Kim Nasmyth is a biochemist whose work on the molecular genetics of yeast has significantly advanced our knowledge of how gene activity and cell division is controlled. Kim detailed many genetic controls in yeast and has used mutant strains to search out and characterise key proteins and processes for healthy cell division.
Leading research to identify genetic mutations that prevent yeast cells from dividing, Kim helped to shape our understanding of cell cycle controls and effectors. By studying one such mutant, Kim co-discovered cohesin, a protein complex that holds sister chromosomes together until they are segregated into daughter cells.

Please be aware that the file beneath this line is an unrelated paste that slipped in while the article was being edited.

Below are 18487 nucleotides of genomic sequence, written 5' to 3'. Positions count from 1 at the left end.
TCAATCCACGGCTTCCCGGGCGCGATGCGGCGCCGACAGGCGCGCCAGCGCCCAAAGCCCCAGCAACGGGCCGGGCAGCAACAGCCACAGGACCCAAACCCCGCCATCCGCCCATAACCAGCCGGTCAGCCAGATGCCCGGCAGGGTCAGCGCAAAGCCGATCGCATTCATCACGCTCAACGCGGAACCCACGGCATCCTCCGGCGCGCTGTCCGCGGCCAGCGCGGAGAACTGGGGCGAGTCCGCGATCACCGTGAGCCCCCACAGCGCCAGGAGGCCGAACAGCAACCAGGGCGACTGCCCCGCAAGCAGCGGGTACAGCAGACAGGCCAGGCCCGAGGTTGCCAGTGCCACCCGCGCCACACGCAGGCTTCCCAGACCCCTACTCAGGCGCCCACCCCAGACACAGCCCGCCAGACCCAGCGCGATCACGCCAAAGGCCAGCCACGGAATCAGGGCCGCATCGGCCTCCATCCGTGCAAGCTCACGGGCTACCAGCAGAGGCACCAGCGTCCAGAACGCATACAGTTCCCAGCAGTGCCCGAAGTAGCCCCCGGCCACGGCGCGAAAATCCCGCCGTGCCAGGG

Kim settled a question of scientific disagreement by showing that the three subunits of cohesin form a triangular snare, physically trapping paired chromosomes until they need to separate for cell division. His research holds potential for future approaches to stabilise cell division in attempts to cure cancer.
Interest and expertise
Biochemistry and molecular cell biology
Cell biology (incl molecular cell biology)
Croonian Medal and Lecture
On 'Disseminating our genomes during mitosis and meiosis'.